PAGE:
Neocortex may also be called the "judge" within our brain. It listens to input from its own memory bank, plus trying to understanding impulses from the two instinctive (emotional and reptilian) coping brains before making a judgment. Then it decides what type of coping response we should make to recover from a stressful or upsetting event. This reasoning process often takes much longer than automatic reactions of reptilian and emotional coping brains. When we need to cope with an injury or other dangerous situation, reptilian impulses are often the first to respond. Because our survival may be at stake, reptilian impulses quickly prepare our brain and body to take immediate actions such as attack or hide. This response is then followed by emotional brain activity and its ability to sense problems between us and others. Emotional brain may respond to painful stress by automatically triggering crying. You may notice that only after you have escaped from a dangerous threat of injury or dying do we usually begin to cry. Following emergency coping responses led by reptilian and our emotional brain responses, it takes more time for neocortex to consider its options and figure out what is the best way we should do to deal with our stress or pain. If neocortex allows the other instinctive brains to take control, we often refer to our behavior as "being out of control." Due to hormones sensitizing emotional and reptilian brain, adolescents and particularly teenagers often over react to upsets that take command over the thinking brain's judgment.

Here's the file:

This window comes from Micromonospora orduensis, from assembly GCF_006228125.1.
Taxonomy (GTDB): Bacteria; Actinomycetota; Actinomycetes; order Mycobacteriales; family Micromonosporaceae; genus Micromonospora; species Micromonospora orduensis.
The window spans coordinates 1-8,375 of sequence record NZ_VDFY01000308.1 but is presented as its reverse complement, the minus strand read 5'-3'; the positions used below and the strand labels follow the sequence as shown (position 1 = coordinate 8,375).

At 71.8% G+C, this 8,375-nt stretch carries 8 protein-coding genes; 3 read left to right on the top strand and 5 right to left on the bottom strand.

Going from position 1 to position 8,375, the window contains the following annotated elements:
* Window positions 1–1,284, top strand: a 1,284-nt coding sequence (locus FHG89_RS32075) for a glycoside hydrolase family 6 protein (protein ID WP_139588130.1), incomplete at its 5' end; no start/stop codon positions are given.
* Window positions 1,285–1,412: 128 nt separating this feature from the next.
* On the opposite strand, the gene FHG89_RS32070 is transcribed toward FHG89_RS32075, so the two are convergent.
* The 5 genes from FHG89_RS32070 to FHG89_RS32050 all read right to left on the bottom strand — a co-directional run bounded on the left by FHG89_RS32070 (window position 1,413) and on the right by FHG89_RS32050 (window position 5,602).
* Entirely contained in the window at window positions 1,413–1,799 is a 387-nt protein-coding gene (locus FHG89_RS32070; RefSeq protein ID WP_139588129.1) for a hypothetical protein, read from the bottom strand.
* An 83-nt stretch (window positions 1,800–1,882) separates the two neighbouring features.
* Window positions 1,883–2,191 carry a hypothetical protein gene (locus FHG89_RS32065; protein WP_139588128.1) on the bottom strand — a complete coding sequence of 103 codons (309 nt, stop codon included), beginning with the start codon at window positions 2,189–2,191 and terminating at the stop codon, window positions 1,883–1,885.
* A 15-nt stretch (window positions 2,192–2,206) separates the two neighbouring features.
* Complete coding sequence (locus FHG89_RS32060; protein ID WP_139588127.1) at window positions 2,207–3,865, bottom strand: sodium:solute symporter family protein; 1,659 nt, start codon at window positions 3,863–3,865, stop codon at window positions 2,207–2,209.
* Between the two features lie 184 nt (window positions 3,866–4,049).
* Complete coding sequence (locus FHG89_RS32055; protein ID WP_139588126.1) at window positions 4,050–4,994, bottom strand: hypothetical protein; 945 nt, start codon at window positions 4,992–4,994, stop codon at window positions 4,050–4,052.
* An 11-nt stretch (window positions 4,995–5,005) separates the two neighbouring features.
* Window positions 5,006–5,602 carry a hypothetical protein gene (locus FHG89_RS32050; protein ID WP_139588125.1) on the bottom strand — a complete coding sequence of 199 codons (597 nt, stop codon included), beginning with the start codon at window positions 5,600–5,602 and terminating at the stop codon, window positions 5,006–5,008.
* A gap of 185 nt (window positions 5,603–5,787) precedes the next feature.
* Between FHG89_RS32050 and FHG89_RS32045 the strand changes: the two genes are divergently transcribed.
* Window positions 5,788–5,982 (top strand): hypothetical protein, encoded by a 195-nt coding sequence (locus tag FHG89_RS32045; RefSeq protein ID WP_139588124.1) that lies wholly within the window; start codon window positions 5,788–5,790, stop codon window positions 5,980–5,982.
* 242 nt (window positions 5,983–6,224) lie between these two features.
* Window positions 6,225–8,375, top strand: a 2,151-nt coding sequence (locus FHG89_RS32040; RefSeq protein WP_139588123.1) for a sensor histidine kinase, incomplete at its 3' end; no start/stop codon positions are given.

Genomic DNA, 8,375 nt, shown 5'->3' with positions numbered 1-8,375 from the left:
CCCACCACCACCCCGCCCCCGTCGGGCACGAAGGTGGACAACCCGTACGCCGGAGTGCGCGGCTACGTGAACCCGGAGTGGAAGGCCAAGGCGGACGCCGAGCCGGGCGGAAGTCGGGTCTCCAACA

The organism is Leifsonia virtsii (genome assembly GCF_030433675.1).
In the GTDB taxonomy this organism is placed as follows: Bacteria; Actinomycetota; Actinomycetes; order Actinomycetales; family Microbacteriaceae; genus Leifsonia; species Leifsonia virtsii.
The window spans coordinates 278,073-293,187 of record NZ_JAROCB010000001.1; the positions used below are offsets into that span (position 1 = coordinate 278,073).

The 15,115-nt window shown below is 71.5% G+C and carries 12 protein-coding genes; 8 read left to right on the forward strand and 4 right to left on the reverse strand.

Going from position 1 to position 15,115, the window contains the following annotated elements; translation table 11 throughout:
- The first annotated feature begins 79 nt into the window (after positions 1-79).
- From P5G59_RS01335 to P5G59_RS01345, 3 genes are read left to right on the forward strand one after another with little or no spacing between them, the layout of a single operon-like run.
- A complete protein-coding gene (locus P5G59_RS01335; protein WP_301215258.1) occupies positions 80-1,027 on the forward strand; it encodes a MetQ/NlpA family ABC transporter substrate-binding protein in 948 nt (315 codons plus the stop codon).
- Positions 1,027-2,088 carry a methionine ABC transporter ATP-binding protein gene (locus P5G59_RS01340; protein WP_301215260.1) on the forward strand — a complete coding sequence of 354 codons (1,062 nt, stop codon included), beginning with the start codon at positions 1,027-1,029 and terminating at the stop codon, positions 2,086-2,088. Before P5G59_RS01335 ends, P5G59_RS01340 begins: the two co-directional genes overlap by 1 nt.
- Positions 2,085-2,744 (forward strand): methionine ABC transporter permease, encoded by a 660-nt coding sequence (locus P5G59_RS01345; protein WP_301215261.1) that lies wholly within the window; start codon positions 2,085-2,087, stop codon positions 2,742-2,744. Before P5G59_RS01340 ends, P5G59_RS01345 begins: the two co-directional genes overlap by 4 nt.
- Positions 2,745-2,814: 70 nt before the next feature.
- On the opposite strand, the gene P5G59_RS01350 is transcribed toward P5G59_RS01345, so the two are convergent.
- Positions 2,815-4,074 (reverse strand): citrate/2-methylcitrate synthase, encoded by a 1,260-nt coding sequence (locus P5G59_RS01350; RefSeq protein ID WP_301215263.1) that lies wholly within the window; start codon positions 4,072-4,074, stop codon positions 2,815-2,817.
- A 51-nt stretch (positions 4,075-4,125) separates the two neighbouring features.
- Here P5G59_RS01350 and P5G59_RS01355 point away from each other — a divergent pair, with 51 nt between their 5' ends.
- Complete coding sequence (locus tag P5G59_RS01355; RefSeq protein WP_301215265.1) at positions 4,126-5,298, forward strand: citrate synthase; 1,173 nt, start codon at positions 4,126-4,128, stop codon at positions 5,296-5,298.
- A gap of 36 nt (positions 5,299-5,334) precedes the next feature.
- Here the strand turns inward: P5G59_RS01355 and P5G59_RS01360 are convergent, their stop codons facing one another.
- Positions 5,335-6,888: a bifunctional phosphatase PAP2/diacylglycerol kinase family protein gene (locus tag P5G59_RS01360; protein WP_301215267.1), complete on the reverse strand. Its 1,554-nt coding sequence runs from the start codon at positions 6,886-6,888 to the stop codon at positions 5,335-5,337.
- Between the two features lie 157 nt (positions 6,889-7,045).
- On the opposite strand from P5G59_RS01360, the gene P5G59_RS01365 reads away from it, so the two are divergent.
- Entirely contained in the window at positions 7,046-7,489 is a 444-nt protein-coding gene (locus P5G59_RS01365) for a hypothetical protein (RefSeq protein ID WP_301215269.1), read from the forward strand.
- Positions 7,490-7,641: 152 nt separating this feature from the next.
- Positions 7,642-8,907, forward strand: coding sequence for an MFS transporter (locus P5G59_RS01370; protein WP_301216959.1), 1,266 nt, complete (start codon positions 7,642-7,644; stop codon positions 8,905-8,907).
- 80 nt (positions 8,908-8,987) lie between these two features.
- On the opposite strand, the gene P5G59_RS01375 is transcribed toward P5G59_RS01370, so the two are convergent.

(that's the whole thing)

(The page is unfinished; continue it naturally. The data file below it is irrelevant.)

3. Ability to learn from and gain knowledge from our experiences

The ability to learn and store large amounts of experiences in our neocortex memory bank is a great advantage human brains have over all reptiles and most other mammals. We humans are the most intelligent being on earth because we are capable of continuously learning from our experiences to avoid making the same mistakes over and over again. But neocortex learning and memory functions can be impaired by stress that we have not yet learned to get over using healthy coping skills. Neuroscience research includes examining the effects of stress on the brain. These studies, using laboratory animals and human brain imaging, show that stress hormones released in our blood stream alter our brain and coping functions when we remain upset, angry or sad for long periods. In fact, over time stress hormones can actually affect important brain functions including our memory, attention ability and learning. Fortunately, humans have the unique ability to use thinking brain coping tools to help us get over upsets and hurt feelings more easily and reduce our level of distress. Parents and educators can learn more about “Coping and Stress; Memory and Learning” by going to the "For Parents & Educators" home page menu.

4. The pre-teen neocortex can regulate many instinctive brain functions and develop new coping strategies